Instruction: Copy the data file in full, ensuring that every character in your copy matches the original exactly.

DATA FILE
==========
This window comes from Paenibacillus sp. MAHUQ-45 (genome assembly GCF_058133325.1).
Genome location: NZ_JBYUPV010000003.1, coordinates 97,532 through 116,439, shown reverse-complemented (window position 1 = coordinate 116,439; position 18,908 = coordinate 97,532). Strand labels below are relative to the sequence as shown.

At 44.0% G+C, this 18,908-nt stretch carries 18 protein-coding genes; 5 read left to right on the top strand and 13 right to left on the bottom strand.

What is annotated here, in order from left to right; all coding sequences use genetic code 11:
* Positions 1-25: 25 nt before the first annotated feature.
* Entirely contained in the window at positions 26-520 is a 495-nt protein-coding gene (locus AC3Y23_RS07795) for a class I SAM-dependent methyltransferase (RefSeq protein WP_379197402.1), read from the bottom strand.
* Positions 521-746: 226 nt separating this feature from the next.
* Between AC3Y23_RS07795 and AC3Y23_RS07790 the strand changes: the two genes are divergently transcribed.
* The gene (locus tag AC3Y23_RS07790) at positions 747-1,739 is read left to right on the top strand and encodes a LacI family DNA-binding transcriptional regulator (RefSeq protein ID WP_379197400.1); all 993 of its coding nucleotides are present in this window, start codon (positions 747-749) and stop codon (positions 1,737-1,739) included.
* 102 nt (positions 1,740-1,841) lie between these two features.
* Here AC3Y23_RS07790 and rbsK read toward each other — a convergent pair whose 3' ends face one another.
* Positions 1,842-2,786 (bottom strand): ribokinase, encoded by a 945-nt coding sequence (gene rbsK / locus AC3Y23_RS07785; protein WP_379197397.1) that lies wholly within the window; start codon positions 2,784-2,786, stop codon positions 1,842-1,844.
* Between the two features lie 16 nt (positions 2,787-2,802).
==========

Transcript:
This window comes from Paenibacillus sp. MAHUQ-45 (genome assembly GCF_058133325.1).
Genome location: NZ_JBYUPV010000003.1, coordinates 97,532 through 116,439, shown reverse-complemented (window position 1 = coordinate 116,439; position 18,908 = coordinate 97,532). Strand labels below are relative to the sequence as shown.

At 44.0% G+C, this 18,908-nt stretch carries 18 protein-coding genes; 5 read left to right on the top strand and 13 right to left on the bottom strand.

What is annotated here, in order from left to right; all coding sequences use genetic code 11:
* Positions 1-25: 25 nt before the first annotated feature.
* Entirely contained in the window at positions 26-520 is a 495-nt protein-coding gene (locus AC3Y23_RS07795) for a class I SAM-dependent methyltransferase (RefSeq protein WP_379197402.1), read from the bottom strand.
* Positions 521-746: 226 nt separating this feature from the next.
* Between AC3Y23_RS07795 and AC3Y23_RS07790 the strand changes: the two genes are divergently transcribed.
* The gene (locus tag AC3Y23_RS07790) at positions 747-1,739 is read left to right on the top strand and encodes a LacI family DNA-binding transcriptional regulator (RefSeq protein ID WP_379197400.1); all 993 of its coding nucleotides are present in this window, start codon (positions 747-749) and stop codon (positions 1,737-1,739) included.
* 102 nt (positions 1,740-1,841) lie between these two features.
* Here AC3Y23_RS07790 and rbsK read toward each other — a convergent pair whose 3' ends face one another.
* Positions 1,842-2,786 (bottom strand): ribokinase, encoded by a 945-nt coding sequence (gene rbsK / locus AC3Y23_RS07785; protein WP_379197397.1) that lies wholly within the window; start codon positions 2,784-2,786, stop codon positions 1,842-1,844.
* Between the two features lie 16 nt (positions 2,787-2,802).